Culture and coffee are two parallel universes connected by many touchpoints. Both culture-consumers and artists usually find special moments around coffee, being the coffee-houses cult places where writers and readers find inspiration and free-way to the imagination. Buenos Aires is probably the most Europe-like city in South America and as such, with a special bohemian atmosphere and culture as an epicenter. It is a city whose habitants love to meet in coffee shops to debate about a vast range of topics like politics, football, philosophy, or history, among many others. The "Cafes de Buenos Aires" (Coffee-shops in Buenos Aires) have witnessed many historical events and were the natural habitat of many writers and musicians along the times. Well-known Argentine artists such as Jorge Luis Borges, Julio Cortazar, or Carlos Gardel have mentioned sometimes their fascination with these mystic places.
The coffee scene in Buenos Aires is quite heterogeneous. Travelers will find the old traditional Cafes de Buenos Aires, declared heritage of the city within a program called "Cafes notables" ( something like iconic coffee-houses), and new hip coffee roasters where to find specialty coffee in a cool and trendy atmosphere. The main difference is the coffee that both kinds of places serve. While modern coffee shops offer premium craft-roasted coffee, the old Cafes de Buenos Aires serve the classical coffee as it once was, an old-fashion roasting method which includes some sugar in the process. This method is called "Torrado" or "Torrefacto" and its flavor is a bit stronger with a little burned-like flavor. Do not worry, it tastes much better than it sounds.
Since a brief visit to the trendy and hipster-ish neighborhood of Palermo is enough to discover a bunch of crafted and specialty coffee stores, I will focus this story on the vintage and historic Cafes de Buenos Aires, which will let you discover the history of Buenos Aires through your senses. My personal advice: order a typical Coffee with milk and "Medialunas," a crescent-shaped Argentine-style croissant whose name means actually crescent.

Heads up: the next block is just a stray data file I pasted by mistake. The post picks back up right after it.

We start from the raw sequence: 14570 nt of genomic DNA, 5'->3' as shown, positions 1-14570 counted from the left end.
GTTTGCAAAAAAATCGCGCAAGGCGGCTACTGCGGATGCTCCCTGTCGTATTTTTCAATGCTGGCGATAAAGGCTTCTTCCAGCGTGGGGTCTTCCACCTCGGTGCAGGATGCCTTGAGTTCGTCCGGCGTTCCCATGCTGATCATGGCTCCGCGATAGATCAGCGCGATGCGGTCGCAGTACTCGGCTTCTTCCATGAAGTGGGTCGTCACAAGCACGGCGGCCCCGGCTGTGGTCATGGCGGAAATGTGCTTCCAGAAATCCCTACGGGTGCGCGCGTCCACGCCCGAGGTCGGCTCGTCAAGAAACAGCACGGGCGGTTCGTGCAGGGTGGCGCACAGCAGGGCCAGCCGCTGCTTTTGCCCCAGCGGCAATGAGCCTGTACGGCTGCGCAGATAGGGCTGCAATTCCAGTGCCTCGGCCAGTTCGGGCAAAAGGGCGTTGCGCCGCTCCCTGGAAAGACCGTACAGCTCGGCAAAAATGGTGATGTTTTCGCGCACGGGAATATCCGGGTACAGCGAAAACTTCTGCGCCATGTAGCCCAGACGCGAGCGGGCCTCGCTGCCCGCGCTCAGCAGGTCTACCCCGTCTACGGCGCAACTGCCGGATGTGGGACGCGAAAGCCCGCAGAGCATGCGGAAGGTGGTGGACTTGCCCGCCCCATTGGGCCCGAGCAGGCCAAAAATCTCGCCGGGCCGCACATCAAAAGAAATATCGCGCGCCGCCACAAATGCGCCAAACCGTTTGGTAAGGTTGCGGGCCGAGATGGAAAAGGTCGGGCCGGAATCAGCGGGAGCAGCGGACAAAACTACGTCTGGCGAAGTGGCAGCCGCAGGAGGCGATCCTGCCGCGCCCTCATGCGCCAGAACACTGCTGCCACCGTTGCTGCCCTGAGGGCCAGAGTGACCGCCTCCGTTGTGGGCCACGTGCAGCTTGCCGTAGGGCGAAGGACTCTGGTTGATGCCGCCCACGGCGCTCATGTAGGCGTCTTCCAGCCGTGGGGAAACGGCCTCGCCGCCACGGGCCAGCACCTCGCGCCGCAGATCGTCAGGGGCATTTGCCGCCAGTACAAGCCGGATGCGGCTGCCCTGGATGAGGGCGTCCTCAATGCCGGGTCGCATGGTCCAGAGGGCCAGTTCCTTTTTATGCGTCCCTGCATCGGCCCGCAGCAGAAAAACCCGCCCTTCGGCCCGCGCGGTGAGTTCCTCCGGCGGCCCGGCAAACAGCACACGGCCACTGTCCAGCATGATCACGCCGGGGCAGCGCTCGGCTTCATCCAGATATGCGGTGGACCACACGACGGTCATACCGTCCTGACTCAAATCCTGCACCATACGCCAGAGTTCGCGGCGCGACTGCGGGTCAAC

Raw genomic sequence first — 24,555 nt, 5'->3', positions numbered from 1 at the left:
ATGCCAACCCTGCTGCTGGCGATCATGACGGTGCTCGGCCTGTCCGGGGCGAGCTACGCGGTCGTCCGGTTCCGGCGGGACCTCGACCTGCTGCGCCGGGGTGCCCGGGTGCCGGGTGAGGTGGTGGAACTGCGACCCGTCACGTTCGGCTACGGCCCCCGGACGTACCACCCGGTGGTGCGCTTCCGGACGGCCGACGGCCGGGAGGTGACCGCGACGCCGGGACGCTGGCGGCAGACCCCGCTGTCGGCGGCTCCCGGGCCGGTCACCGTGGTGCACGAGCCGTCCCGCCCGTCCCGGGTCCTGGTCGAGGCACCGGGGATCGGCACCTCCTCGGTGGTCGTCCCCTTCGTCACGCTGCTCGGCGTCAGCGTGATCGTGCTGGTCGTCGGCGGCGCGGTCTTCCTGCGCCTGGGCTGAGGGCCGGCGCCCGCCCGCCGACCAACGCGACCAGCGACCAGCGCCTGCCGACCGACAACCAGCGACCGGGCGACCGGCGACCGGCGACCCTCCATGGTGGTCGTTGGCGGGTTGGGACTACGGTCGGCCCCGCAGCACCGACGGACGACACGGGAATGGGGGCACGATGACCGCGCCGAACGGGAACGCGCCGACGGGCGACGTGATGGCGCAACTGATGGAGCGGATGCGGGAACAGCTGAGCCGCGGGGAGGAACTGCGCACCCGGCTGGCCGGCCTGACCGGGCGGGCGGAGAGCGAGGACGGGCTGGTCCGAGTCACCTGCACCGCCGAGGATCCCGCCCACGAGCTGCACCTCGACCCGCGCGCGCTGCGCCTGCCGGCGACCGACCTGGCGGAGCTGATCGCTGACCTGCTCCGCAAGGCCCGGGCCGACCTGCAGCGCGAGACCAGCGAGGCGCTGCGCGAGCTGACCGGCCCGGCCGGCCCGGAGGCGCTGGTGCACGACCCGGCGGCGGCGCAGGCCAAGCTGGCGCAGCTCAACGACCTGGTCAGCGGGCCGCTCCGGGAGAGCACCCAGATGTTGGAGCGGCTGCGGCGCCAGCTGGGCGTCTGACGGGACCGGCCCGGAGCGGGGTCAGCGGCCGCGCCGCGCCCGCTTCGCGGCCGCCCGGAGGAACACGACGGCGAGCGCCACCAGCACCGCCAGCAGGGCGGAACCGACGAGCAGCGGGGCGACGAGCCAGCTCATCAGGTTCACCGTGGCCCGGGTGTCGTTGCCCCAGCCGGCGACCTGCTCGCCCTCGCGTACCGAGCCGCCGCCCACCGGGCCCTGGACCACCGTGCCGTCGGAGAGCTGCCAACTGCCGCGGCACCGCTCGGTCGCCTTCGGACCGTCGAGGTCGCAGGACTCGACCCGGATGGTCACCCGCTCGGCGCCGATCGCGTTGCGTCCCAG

Cafe Tortoni is probably the most emblematic coffee shop in Buenos Aires, established in 1858 by a French immigrant. It has a unique bohemian soul that will take travelers back in time, making them feel and experience the golden age of Buenos Aires culture. Its antique furniture, the particular coffee smell, and the tango ambiance create a singular vibe that matches perfectly with its location: the classical Avenida de Mayo, the avenue that connects the pink house (our executive mansion) and the parliament. Cafe Tortoni was chosen by Jorge Luis Borges, Carlos Gardel, and Benito Quinquela Martin, among many other well-known public figures of the past century. Here a must-taste is Chocolate con Churros (hot chocolate served with fried-dough pastries).
Cafe-bar Los 36 Billares (The 36 billiards) was established in 1894, and as its name claims, the bar has a billiards room in the basement with 36 tables! Here visitors will have the chance to not only grab a typical porteño coffee but also taste some appetizers with a beer in a crowded and noisy environment while watching some old people playing traditional domino-games or chess.
Another must-visit Cafe is El Gato Negro (The black cat), which opened in 1927 as a spice-shop and later became a coffee-shop. It is really cozy and captivating due to its original furniture, including oak shelves and glass jars containing spices that are actually for sale! It is located in Corrientes avenue, surrounded by the famous second-hand bookstores.
For those who are into vintage places and have some time to keep exploring, I recommend also visiting the following places: Café El Federal, Café de Los Angelitos, Café las Violetas, and La Biela.
The aforementioned are just the most emblematic and iconic places picked from the long list (ninety-two coffee houses) of 'Cafes Notables de Buenos Aires'. They will indeed take you to a pleasant and relaxed sense-journey back in time to the origins of Buenos Aires.
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